3. Adopt a stewardship attitude in general — buy a hybrid, ride a bike, plant trees (sounds silly but it works!), recycle, support ecotourism, support scholarships for students from developing countries (I run a foundation, www.treefoundation.org where we bring up several students each year so they can learn about the latest conservation ideas and scientific tools). And most challenging of all — try to educate others to lower their ecological footprints.
Mongabay: You have two sons. Are they passionate about the rainforest? What do they find most interesting?
I suggest you read their chapters in our book, Its a Jungle UP There — they are indeed passionate but they write about it so much better than I could repeat it!!
Mongabay: What’s your most memorable rainforest experience?
Two — chapter two in Its a Jungle Up There (in Western Samoa) and chapters 7 and 9 — sharing the Amazon with my children and with students.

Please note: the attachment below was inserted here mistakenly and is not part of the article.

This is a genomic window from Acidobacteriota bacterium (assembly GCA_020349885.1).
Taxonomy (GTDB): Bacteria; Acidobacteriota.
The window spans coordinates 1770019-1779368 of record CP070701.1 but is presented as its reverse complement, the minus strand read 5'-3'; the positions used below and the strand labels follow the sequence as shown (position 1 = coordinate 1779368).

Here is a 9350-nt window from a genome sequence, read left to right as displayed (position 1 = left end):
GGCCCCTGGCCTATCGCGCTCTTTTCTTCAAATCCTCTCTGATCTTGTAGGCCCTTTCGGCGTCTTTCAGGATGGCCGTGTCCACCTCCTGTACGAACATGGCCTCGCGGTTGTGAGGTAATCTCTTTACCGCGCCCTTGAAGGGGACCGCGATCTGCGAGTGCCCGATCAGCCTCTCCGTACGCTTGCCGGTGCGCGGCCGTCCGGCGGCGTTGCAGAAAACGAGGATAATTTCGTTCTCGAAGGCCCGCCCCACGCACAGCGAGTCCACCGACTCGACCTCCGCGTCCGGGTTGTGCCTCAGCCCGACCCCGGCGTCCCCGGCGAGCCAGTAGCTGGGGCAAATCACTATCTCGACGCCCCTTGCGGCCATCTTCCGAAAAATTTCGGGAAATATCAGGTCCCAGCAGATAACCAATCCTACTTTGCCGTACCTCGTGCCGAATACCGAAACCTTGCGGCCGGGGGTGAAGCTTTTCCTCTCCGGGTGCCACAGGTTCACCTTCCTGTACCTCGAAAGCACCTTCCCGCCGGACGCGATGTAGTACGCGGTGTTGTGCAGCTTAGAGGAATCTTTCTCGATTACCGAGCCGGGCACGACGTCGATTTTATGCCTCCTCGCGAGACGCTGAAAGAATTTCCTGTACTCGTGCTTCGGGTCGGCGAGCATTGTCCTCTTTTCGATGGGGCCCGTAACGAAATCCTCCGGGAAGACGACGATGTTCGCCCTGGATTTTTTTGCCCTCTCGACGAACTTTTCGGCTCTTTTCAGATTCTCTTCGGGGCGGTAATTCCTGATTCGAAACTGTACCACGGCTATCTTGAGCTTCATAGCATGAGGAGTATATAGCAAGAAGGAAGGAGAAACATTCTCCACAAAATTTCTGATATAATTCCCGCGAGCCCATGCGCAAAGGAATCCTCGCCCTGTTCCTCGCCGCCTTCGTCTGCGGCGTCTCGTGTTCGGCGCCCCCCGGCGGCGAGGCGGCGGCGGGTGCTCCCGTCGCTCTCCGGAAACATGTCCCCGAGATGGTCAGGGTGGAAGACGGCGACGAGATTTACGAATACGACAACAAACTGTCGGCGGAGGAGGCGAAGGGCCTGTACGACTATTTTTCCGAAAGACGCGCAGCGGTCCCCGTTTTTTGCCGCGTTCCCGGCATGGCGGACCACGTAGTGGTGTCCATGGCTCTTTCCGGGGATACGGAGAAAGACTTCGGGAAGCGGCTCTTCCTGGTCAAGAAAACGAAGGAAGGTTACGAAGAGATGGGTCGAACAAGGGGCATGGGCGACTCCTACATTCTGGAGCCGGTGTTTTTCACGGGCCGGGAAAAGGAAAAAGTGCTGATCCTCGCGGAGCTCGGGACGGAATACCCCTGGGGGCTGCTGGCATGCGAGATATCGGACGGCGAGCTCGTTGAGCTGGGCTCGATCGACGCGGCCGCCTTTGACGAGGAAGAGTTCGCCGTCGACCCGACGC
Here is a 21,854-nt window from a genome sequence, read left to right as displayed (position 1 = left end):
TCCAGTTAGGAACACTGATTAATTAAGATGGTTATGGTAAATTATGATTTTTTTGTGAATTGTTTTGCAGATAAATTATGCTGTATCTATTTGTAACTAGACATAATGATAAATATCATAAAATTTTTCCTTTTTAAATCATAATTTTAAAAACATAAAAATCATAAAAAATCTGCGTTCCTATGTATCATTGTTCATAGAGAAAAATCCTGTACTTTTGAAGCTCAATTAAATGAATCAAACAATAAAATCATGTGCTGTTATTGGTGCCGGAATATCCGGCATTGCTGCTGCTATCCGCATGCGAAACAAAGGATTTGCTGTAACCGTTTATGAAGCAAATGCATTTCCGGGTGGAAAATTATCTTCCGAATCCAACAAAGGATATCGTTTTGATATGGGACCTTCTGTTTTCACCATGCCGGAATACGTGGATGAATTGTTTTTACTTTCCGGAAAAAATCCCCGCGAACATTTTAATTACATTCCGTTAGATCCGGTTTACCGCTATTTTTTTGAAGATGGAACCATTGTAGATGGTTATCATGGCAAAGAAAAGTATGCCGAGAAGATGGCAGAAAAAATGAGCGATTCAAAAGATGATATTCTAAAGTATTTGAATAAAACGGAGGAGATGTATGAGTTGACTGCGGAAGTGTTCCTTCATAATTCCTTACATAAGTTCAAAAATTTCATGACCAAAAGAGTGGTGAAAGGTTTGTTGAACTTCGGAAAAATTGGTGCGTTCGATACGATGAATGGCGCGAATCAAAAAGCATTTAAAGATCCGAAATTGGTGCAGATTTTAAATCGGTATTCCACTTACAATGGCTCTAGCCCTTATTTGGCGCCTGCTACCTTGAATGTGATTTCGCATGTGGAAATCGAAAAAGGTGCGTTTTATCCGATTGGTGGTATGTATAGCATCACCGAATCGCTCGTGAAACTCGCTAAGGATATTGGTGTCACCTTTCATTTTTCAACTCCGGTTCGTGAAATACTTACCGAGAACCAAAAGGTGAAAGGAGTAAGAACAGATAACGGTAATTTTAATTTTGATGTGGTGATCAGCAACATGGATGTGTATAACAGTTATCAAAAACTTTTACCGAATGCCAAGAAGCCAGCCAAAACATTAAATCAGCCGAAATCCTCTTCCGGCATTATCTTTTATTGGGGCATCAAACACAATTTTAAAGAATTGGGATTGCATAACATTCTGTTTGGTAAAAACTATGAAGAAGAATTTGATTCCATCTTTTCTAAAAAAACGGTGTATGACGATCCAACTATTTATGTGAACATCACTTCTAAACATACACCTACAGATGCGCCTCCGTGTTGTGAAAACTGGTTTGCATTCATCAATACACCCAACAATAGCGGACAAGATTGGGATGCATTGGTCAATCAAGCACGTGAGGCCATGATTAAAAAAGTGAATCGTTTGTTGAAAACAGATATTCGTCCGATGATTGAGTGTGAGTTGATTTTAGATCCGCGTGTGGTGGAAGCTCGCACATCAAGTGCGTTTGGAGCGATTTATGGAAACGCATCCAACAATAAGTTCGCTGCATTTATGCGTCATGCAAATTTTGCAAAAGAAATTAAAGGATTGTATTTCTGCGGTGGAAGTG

Mongabay: Do you have any advice for students wanting to pursue a career in rainforest research?
Lowman in Panama (2004)
Please hurry! The rain forests needs bright, thoughtful students who love science but are also willing to work hard speaking to the public about important policy issues. And don’t forget to vote — our political leadership has a lot of influence on international conservation of forests and other ecosystems. Conservation starts at home and every student can educate those around him or her.
About Dr. Margaret D. Lowman
Dr. Margaret (Meg) Lowman is the Director of Environmental Initiatives at New College, the premier honors college for the State of Florida, and serves on Board of Directors for the Explorers Club. Lowman previously served as the Chief Executive Officer of Selby Botanical Gardens and was chief scientist for the Jason Project in Education (1995,1999, 2004). Lowman currently runs the TREE Foundation, a nonprofit organization that promotes Tree Research, Education, and Exploration both locally and globally for the stewardship of the planet.
Lowman has authored three books:
Its a Jungle Up There,
Life in the Treetops: Adventures of a Woman in Field Biology, and
Forest Canopies, Second Edition,
Lowman’s website is canopymeg.com